Food Safety Level 2 (VTQ)

58 videos, 3 hours and 2 minutes

Course Content

Bacteria and Their Effects

Video 13 of 58
3 min 3 sec
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Bacteria are microscopic and are often referred to as germs. Although this varies, they can double in quantity in just 10 minutes, one bacterium can become 2 and so within an hour they can become 64, the scale of infection can be drastic. When they reproduce they split in half and this process is known as binary fission. The speed of multiplication will depend also on the temperature, high temperatures can kill bacteria and lower temperatures can reduce the multiplication or even halt it.

The majority of bacteria are harmless, you may even consume some food that is covered in bacteria but will cause no harm like some cheeses, others will, however, cause you problems and illness.

Sometime the bacteria will grow on the food or simply use the food as a host in order to enter your body. The bacteria get their nutrition from amino acids, fats, minerals and vitamins and these are best found in high protein foods like fish, meat and dairy products. Where food is high in sugar or sale, bacteria are mostly not suitable for bacterial growth.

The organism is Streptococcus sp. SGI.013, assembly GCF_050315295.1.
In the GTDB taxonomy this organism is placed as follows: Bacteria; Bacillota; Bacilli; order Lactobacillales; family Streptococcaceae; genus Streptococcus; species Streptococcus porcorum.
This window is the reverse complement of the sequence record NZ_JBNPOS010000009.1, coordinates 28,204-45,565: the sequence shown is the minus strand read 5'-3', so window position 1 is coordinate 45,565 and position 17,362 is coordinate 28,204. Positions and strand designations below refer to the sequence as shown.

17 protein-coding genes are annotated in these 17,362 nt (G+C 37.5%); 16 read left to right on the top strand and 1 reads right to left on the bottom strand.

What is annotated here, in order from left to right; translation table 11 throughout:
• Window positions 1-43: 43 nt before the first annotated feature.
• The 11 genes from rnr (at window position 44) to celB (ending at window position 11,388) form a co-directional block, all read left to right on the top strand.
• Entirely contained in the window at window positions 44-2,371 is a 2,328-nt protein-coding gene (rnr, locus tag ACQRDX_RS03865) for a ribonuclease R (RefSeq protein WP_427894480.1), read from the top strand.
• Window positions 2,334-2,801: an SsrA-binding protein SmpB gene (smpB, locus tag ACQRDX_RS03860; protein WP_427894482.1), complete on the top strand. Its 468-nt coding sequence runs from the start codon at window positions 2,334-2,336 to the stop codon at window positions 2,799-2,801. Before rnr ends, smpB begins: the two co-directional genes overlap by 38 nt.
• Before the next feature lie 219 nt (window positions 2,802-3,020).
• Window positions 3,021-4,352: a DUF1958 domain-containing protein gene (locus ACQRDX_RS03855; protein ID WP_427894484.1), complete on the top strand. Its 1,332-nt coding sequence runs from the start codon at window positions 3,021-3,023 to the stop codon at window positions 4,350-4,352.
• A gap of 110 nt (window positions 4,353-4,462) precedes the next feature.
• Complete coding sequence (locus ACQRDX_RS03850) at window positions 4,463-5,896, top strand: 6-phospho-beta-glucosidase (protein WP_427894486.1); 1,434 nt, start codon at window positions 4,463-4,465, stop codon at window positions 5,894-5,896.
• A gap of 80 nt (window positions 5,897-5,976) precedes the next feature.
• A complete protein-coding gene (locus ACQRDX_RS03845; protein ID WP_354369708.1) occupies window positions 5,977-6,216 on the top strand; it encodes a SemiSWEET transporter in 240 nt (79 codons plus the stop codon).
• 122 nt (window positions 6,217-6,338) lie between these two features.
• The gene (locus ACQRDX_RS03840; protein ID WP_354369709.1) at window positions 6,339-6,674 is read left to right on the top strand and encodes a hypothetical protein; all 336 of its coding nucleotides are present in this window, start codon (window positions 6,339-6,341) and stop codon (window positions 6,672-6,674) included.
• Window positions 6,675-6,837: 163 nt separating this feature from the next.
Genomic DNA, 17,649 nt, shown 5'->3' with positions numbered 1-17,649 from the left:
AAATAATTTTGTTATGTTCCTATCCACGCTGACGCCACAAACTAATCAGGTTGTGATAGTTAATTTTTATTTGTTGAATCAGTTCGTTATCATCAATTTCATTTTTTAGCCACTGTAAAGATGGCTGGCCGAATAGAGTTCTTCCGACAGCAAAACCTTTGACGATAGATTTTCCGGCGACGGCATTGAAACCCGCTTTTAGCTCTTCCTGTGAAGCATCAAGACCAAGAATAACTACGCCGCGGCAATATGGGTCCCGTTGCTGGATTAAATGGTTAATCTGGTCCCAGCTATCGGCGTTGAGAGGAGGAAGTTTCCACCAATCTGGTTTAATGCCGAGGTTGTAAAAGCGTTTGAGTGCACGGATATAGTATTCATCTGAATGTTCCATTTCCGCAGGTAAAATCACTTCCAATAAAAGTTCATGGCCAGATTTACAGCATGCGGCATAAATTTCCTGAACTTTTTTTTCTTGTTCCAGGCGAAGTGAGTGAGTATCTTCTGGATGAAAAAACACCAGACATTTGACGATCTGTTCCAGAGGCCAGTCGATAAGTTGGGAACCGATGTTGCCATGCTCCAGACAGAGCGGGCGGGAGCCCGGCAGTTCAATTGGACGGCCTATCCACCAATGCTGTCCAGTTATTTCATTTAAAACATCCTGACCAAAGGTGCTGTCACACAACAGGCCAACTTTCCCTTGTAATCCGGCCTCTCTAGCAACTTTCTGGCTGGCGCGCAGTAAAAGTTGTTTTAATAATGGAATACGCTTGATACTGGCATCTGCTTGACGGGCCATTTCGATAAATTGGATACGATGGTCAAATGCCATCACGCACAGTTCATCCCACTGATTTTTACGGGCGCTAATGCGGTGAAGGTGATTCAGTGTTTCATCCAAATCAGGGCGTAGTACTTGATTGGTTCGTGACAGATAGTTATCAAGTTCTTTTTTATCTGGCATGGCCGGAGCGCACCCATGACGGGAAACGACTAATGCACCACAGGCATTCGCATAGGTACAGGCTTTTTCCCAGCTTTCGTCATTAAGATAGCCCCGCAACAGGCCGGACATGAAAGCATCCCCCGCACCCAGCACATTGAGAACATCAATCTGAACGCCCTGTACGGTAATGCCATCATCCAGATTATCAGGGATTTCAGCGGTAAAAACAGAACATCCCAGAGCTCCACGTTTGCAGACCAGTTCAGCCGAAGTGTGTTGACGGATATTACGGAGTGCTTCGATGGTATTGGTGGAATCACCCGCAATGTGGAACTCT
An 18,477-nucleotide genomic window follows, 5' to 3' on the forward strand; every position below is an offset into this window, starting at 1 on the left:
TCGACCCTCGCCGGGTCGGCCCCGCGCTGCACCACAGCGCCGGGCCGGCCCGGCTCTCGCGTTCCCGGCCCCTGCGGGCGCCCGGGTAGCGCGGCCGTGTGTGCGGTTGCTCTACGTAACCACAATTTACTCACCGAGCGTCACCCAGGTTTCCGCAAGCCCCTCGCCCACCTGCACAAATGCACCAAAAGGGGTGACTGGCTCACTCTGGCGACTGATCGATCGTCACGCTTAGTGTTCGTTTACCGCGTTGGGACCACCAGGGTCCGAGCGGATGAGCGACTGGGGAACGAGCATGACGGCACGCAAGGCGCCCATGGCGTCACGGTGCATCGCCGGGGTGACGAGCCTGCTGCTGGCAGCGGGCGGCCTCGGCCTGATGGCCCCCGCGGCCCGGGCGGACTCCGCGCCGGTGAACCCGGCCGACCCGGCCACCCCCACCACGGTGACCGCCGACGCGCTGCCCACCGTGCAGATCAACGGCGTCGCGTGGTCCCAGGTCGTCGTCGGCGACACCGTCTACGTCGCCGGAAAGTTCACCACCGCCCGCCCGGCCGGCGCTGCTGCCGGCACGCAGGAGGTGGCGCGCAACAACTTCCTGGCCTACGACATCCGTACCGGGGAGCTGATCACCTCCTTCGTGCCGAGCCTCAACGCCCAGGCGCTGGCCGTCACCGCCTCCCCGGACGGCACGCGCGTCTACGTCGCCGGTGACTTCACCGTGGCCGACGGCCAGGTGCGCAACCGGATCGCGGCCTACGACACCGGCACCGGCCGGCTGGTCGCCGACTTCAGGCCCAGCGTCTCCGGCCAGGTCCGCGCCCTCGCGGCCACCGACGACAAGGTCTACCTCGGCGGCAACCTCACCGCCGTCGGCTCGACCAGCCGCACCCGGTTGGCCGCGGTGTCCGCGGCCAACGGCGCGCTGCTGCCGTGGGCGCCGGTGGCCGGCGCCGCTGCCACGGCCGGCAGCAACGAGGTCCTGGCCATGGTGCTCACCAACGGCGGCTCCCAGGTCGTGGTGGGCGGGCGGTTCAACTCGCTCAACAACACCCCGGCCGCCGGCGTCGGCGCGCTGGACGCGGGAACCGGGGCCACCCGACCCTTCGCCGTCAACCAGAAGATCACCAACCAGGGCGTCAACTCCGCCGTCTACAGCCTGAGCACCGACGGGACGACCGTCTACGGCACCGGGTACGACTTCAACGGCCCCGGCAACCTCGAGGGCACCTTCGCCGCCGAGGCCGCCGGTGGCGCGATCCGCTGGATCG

Bacteria also require moisture to allow them to absorb nutrients and to remove waste products. Apart from many dried foods, there is usually enough moisture in foods to sustain bacterial growth.

Depending on the type of bacteria, Oxygen may or may not be required for bacteria growth. Bacteria called Aerobes can only multiply in the presence of oxygen and anaerobes can only multiply without Oxygen present. There are also somewhere it does not matter if oxygen is present, like Salmonella.

When a bacterium reproduces, they produce toxins or poison; these toxins can cause food poisoning. These toxins are not always detected by visual inspection of the food. If food is stored below 5 degree Celsius or over 63 degrees Celsius these toxins are not usually produced.